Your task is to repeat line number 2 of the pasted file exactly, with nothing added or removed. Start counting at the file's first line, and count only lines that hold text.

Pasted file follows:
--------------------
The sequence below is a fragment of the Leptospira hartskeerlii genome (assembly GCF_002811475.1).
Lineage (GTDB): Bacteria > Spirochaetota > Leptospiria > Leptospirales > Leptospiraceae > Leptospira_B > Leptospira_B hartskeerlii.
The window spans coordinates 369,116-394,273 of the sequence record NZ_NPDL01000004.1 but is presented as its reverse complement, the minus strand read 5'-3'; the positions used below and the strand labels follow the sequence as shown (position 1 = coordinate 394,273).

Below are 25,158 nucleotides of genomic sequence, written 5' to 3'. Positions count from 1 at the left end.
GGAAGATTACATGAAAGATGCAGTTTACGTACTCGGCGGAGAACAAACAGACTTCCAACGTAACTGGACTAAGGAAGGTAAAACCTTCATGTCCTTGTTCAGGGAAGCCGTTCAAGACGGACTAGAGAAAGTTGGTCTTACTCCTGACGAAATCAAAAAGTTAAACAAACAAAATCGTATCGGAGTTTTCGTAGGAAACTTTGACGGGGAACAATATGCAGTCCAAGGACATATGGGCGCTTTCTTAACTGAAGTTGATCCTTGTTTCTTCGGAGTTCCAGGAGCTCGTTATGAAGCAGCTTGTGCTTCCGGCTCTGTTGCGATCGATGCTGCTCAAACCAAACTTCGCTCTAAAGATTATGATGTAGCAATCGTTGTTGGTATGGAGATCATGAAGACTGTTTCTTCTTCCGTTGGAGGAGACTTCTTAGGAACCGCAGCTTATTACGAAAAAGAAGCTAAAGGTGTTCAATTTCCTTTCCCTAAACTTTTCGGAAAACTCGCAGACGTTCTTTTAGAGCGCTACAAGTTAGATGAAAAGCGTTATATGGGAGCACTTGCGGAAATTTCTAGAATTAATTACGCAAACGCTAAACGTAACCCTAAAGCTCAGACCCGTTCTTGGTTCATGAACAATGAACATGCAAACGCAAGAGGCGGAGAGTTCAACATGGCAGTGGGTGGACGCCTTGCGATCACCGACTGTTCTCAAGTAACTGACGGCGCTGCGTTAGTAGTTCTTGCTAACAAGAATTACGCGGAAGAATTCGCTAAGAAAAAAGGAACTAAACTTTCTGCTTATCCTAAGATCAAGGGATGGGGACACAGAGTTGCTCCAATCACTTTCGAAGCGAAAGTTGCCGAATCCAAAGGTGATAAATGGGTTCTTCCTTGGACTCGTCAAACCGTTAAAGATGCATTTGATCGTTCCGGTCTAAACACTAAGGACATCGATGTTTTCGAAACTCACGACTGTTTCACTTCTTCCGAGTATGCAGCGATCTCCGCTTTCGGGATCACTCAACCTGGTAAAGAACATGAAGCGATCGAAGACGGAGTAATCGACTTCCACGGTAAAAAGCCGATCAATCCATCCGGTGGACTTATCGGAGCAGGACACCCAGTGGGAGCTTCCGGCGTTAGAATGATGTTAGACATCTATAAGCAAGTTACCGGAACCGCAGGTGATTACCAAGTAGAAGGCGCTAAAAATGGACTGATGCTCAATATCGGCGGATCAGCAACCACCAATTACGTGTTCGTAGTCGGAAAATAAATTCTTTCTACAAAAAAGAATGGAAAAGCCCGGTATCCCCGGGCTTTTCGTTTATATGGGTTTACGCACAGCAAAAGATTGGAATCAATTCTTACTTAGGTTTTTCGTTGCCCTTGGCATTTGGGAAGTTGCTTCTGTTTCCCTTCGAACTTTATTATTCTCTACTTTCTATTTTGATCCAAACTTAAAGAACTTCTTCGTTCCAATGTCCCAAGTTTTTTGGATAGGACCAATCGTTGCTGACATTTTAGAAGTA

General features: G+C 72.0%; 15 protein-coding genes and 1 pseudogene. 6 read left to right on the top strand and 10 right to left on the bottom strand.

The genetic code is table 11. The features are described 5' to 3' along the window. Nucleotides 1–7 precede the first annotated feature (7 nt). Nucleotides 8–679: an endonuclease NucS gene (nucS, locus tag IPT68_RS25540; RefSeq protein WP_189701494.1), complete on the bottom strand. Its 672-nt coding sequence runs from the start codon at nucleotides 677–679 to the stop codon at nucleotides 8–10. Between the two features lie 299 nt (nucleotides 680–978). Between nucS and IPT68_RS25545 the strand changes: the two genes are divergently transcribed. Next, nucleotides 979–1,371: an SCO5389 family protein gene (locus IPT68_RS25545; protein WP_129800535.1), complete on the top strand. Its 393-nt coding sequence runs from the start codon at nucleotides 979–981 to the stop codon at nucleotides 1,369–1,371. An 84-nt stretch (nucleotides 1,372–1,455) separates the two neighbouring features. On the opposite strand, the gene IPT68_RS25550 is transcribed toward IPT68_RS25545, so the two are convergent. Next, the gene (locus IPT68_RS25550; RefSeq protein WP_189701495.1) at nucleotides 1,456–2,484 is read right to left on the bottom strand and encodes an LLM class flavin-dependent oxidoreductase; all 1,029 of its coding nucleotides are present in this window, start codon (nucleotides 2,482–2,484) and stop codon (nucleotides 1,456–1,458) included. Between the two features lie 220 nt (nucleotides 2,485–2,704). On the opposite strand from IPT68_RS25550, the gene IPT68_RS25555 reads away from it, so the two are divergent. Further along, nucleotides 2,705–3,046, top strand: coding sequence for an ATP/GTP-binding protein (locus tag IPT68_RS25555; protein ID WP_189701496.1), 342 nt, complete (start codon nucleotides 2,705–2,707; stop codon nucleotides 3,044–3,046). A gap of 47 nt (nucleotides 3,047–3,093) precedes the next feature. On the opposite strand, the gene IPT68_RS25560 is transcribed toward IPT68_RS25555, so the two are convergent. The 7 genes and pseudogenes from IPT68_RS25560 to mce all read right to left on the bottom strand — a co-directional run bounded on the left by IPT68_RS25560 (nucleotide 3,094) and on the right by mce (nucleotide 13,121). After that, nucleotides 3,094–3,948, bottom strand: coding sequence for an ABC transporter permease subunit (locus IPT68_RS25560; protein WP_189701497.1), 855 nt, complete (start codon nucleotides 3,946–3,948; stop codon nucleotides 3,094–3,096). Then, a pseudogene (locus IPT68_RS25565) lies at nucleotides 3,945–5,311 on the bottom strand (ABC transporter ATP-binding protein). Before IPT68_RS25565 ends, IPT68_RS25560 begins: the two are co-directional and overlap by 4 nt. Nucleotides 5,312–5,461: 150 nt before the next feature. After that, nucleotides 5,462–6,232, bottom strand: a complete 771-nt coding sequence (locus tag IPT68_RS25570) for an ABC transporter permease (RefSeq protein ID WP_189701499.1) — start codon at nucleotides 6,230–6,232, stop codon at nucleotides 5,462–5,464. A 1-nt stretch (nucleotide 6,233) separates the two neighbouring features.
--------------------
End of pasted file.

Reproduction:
Lineage (GTDB): Bacteria > Spirochaetota > Leptospiria > Leptospirales > Leptospiraceae > Leptospira_B > Leptospira_B hartskeerlii.